What Is Responsible Artificial Intelligence?
Warwick Business School experts are working on developing new systems that could mitigate the risks of AI—a powerful technology that impacts our everyday life
Artificial Intelligence (AI) has revolutionized the way we live. Along with the growing influence of algorithms in how business is organized, these new technologies are impacting our personal decisions regarding where we travel, what we buy, read, or which music we listen to.
Given AI’s prevalence as an increasingly powerful technology, it is important that we trust it to be a source of good for our society. Yet, the issue of inherent bias and discrimination present in the data built into AI has been widely documented.
Experts from Warwick Business School (WBS) have been working on finding the source of such bias and how to minimize it. The aim is to build AI technology that can be trusted to be ethical and fair, and that may benefit society at large. That is Responsible AI.
But what exactly is responsible artificial intelligence?
BusinessBecause spoke with two experts from WBS in the field of AI: Ram Gopal, professor of information systems and management, and Shweta Singh, assistant professor of information systems and management.
Ram Gopal (left) and Shweta Singh (right)
How do you define AI?
Artificial intelligence is the development of computer systems that perform tasks that normally require human intelligence, such as speech, facial recognition, or decision-making.
“AI is essentially about systems being able to recreate human intelligence,” says Ram.
Artificial Intelligence has greatly evolved since its term was coined in 1956. It is shaping the future of work in many ways, from the creation of brand-new jobs to introducing robot colleagues into the workplace.
“We have now reached a point where these technologies don’t just replicate human intelligence but may also exhibit creativity,” explains Ram. For example, Ai-Da, the world’s first robot artist, can draw and paint using cameras in her eyes, algorithms and her robotic arms.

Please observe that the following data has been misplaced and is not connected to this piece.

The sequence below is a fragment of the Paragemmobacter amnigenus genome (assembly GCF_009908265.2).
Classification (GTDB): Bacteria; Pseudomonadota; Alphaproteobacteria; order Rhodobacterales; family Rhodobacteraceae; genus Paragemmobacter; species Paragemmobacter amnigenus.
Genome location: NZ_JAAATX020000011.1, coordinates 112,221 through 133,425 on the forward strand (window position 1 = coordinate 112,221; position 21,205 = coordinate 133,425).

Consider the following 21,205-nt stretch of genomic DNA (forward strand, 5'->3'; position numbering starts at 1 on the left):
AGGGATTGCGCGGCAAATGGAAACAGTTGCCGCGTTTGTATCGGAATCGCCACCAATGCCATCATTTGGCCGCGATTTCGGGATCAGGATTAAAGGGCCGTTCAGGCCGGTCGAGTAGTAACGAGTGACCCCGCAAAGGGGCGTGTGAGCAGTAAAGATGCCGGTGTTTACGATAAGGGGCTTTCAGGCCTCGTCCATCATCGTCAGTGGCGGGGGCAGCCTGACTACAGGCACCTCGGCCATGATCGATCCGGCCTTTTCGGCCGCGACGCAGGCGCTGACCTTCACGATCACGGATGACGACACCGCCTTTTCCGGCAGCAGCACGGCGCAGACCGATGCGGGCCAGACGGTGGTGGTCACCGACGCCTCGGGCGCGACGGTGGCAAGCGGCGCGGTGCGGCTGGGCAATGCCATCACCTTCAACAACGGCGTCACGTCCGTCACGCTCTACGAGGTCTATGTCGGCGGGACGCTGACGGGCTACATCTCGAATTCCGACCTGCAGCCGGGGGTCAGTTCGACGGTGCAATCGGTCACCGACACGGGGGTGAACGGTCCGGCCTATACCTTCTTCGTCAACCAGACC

With the technology’s seemingly limitless potential, and its growing impact upon our daily lives, it is important we mitigate the risks associated with AI to benefit from the advantages the technology brings.
What are the risks associated with AI?
Shweta believes that to be effective, AI must possess four fundamental characteristics:
- It should be fair
- And absent of bias and discrimination
She says that as AI has sought to replicate human intelligence it has naturally mirrored and amplified the bias and discrimination already present in our world.
“AI learns from all the data that we provide, textual data, images, videos, or activity on social media,” adds Ram.
“The risks are an advantage as well as a disadvantage. As humans, we may not have known the extent to which we were discriminating or being discriminated against which stems from our subconscious bias,” Shweta says. “But this also provides an opportunity for us to correct it and overcome these challenges within AI technology and in society.”
The concept of responsible AI exists to find approaches to overcome these challenges.
What is responsible AI?
Organizations around the world are starting to recognize the responsibility they have to mitigate the risks of AI on society.
An example, says Shweta, is Microsoft which announced it would halt the production of several AI-driven facial analysis tools because of fears that they were open to abuse.
“What you’re beginning to see is pushbacks in different domains related to AI,” Ram adds. “This may lead to more regulation, legislation, and put the onus on organizations that use AI that may potentially harm individuals to be more responsible.”
Shweta along with other experts from Warwick Business School are finding ways to try and make the AI more trustworthy, absent of bias and discrimination. They hope to build an extra layer of artificial intelligence that will sit above current models to build trust in the form of a technological fix.
The new added layer of responsibility includes designing AI that can detect harmful content, including cyberbullying or hate speech.
Another way AI can be more responsible, says Ram, is by ensuring the data you feed into the system is more representative and balanced by including adding the voices of disadvantaged minorities and women.
“The bias present in society is being amplified by AI,” says Shweta. “What responsible AI will do, when it reaches its final stages, is drive a society that may be closer to being bias free. A society that thrives on equality, fairness, transparency —and is absent of discrimination.”
Over time, the pair argue that artificial intelligence will become more trustworthy and responsible. An increasing number of regulations and legislations are being put in place to regulate the use of AI and mitigate the risks attached to it.
“Al is touching all of our lives in almost every activity, and we are now seeing pushbacks by lawmakers to mitigate the risks posed by AI,” says Ram.